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District Court Denies Ex Parte Motion to Compel Third Party to Produce Documents Where Plaintiff Waited too Long to File Motion

The plaintiff Alexsam, Inc. (“Alexsam”) filed an ex parte application to compel compliance with a subpoena to produce documents against a third party to the action, MasterCard. Alexsam had first served a Rule 45 subpoena on MasterCard several months earlier but had not received the documents it requested. Alexsam contended that it was being “stonewalled by delays in responding [by MasterCard] and then a last-minute demand that is unreasonable” after the close of fact discovery. As a result, Alexsam sought ex parte relief, arguing that it has acted diligently, but that MasterCard, while at first appearing cooperative, then refused to comply.

The district court began its analysis of the ex parte application by noting that ex parte applications are solely for extraordinary relief and should be used with discretion. See Local Rule 37-3 (to be heard on an ex parte basis, the moving party must show “irreparable injury or prejudice not attributable to the lack of diligence of the moving party”).

The district court then found that Alexsam not shown why it “should be allowed to go to the head of the line in front of all other litigants and receive special treatment.” See Mission Power Eng’g Co. v. Cont’l Cas. Co., 883 F. Supp. 488, 492 (C.D. Cal. 1995). The district court specifically concluded that Alexsam had pointed “to no reason why it could not have brought a motion to compel compliance at an earlier time and by a regularly noticed motion. That it decided to wait months before seeking compliance does not provide grounds for proceeding in an ex parte manner.” The district court also concluded that Alexsam “waited too long in the discovery period to attempt to compel production pursuant to the subpoena, and it has not shown good cause for an expedited hearing to remedy this delay, a delay that, due to its own lack of diligence, was of its own making.”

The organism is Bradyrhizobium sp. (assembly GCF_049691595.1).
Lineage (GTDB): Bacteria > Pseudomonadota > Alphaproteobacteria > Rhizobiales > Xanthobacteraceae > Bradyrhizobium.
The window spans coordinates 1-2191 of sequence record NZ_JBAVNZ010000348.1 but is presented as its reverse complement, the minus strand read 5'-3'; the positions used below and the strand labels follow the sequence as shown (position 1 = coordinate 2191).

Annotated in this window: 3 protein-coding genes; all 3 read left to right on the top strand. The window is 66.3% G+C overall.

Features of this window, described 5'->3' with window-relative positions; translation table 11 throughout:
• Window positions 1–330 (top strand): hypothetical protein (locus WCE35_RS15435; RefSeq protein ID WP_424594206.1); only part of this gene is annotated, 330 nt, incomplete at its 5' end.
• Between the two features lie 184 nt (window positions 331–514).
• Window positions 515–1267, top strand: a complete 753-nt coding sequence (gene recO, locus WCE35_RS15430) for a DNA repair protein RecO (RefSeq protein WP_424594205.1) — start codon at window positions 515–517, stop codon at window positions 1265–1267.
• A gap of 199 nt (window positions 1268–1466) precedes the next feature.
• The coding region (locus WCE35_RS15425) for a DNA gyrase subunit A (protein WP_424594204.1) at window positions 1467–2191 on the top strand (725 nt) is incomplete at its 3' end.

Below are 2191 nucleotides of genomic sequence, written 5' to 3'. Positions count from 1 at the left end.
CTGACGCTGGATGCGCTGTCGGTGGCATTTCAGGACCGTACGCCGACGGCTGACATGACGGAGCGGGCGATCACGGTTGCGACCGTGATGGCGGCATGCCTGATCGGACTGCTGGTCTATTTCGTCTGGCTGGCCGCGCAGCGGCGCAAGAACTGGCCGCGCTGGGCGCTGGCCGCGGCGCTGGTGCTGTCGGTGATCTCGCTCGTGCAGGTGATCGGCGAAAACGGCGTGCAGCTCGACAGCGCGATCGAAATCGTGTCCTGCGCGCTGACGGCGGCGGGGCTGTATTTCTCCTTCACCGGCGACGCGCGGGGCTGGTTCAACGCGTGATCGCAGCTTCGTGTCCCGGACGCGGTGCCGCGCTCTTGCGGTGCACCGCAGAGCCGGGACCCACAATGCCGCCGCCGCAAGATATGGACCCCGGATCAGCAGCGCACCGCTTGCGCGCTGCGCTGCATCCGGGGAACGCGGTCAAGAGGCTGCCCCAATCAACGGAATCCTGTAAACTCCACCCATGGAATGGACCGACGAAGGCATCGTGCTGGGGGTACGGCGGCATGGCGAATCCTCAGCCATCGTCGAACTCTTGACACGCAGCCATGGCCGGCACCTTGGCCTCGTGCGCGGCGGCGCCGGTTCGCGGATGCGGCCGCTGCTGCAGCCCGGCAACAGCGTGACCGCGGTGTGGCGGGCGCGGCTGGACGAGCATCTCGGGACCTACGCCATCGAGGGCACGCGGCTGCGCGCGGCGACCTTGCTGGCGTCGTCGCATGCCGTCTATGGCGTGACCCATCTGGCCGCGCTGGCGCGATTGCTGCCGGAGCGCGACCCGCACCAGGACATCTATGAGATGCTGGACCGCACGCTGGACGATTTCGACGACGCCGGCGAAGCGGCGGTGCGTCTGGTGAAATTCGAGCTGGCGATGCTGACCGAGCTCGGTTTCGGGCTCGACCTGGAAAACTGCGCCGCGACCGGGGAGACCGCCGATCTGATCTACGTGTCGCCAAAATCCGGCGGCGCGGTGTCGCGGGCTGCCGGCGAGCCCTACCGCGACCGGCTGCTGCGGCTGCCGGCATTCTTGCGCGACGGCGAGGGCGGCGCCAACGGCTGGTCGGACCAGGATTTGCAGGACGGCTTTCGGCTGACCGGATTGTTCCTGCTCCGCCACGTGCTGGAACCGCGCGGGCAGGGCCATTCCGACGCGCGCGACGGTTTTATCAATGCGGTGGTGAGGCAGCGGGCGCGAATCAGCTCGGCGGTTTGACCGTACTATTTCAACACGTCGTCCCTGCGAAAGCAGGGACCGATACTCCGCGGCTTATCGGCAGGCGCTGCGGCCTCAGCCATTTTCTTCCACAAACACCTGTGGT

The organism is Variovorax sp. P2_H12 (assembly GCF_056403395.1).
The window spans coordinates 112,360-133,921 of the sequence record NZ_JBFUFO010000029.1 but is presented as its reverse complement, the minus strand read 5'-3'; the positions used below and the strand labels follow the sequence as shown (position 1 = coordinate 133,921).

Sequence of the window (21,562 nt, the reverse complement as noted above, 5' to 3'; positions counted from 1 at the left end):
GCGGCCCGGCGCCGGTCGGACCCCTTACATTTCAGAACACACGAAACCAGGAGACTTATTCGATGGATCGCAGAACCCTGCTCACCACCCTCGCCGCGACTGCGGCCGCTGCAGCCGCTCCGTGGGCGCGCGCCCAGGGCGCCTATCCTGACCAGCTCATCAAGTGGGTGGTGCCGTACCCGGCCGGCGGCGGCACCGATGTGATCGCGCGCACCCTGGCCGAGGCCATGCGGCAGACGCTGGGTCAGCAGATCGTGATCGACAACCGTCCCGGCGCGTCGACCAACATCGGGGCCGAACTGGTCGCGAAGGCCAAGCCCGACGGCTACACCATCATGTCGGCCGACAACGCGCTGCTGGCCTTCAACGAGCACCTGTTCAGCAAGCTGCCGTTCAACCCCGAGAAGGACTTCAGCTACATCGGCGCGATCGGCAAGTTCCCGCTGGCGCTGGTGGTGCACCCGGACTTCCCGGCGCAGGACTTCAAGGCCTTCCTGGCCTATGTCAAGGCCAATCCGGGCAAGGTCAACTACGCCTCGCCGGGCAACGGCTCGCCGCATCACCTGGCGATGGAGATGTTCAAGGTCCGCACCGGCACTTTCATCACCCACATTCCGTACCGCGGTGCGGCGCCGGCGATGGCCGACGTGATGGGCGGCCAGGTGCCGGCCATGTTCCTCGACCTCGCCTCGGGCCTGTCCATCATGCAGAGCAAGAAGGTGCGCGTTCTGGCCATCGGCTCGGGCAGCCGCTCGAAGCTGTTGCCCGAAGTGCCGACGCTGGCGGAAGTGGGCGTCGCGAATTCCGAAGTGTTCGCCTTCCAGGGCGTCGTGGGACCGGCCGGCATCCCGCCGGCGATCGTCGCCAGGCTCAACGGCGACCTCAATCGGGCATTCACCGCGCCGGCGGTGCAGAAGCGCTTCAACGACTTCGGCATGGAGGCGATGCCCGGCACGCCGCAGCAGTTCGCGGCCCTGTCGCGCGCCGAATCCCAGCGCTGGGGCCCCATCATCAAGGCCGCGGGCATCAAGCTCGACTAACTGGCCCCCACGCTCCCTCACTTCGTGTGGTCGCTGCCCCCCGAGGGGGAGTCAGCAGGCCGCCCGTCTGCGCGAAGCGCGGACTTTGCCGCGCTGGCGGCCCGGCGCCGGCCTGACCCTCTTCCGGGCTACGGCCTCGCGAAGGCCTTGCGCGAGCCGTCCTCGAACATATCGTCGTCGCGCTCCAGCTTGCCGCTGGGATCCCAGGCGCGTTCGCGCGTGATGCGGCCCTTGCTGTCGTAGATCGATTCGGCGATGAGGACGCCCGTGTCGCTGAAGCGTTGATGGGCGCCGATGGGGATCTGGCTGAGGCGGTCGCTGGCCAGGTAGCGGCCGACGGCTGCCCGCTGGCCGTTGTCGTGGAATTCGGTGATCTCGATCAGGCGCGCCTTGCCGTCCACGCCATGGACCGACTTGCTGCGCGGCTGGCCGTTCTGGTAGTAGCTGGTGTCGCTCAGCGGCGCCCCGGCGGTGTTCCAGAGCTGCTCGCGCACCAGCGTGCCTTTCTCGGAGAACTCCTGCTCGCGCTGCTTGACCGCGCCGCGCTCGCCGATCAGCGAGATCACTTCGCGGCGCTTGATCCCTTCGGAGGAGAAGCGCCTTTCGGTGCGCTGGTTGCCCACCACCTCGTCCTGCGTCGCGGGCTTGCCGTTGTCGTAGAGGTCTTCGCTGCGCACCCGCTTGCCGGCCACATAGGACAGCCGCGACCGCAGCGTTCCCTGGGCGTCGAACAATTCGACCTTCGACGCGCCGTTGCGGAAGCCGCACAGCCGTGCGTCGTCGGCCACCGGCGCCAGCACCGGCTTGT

As a second reason to deny the application, the district court noted that “discovery cut-off in this action (even as extended based on a stipulation between the parties) expired on March 1, 2017. The District Judge’s Law and Motion Schedule, available on the Court’s website, clearly explains that ‘by the date of the discovery cutoff, all discovery motions to compel will be on file and have been argued (but not necessarily decided). The only discovery that may be conducted after the discovery cutoff date without leave of Court is discovery ordered by the Magistrate Judge for which a timely-filed motion was pending and argued before the discovery cutoff date.'”

Because Alexsam’s application was filed nearly four weeks after the discovery cutoff, it was untimely, even if ex parte relief were appropriate.

Accordingly, the district court denied the ex parte motion to compel.

Alexsam, Inc. v. Green Dot Corp., Case No. CV 15-5742-CAS (PLAx) (C.D. Cal. Mar. 28, 2017)

The authors of are patent trial lawyers at Jeffer Mangels Butler & Mitchell LLP. For more information about this case, contact Stan Gibson at 310.201.3548 or